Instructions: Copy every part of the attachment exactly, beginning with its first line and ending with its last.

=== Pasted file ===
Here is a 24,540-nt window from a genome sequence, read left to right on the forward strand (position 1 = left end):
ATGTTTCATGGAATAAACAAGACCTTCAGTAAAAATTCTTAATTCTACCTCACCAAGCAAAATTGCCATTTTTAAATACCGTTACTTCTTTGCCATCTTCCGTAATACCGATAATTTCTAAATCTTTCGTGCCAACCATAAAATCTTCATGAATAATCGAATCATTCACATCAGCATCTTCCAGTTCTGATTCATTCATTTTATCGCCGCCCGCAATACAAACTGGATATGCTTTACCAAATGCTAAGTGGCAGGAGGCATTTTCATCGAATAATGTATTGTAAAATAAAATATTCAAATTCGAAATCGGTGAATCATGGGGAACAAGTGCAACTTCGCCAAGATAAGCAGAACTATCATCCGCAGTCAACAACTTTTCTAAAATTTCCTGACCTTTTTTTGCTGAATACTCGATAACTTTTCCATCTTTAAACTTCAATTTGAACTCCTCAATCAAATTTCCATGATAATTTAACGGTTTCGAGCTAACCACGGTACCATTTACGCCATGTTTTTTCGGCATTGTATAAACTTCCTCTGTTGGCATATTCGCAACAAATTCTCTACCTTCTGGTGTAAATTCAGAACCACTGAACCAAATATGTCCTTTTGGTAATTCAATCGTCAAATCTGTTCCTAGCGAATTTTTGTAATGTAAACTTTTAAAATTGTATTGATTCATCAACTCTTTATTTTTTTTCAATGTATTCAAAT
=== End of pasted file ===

Here is a 24,540-nt window from a genome sequence, read left to right on the forward strand (position 1 = left end):
ATGTTTCATGGAATAAACAAGACCTTCAGTAAAAATTCTTAATTCTACCTCACCAAGCAAAATTGCCATTTTTAAATACCGTTACTTCTTTGCCATCTTCCGTAATACCGATAATTTCTAAATCTTTCGTGCCAACCATAAAATCTTCATGAATAATCGAATCATTCACATCAGCATCTTCCAGTTCTGATTCATTCATTTTATCGCCGCCCGCAATACAAACTGGATATGCTTTACCAAATGCTAAGTGGCAGGAGGCATTTTCATCGAATAATGTATTGTAAAATAAAATATTCAAATTCGAAATCGGTGAATCATGGGGAACAAGTGCAACTTCGCCAAGATAAGCAGAACTATCATCCGCAGTCAACAACTTTTCTAAAATTTCCTGACCTTTTTTTGCTGAATACTCGATAACTTTTCCATCTTTAAACTTCAATTTGAACTCCTCAATCAAATTTCCATGATAATTTAACGGTTTCGAGCTAACCACGGTACCATTTACGCCATGTTTTTTCGGCATTGTATAAACTTCCTCTGTTGGCATATTCGCAACAAATTCTCTACCTTCTGGTGTAAATTCAGAACCACTGAACCAAATATGTCCTTTTGGTAATTCAATCGTCAAATCTGTTCCTAGCGAATTTTTGTAATGTAAACTTTTAAAATTGTATTGATTCATCAACTCTTTATTTTTTTTCAATGTATTCAAAT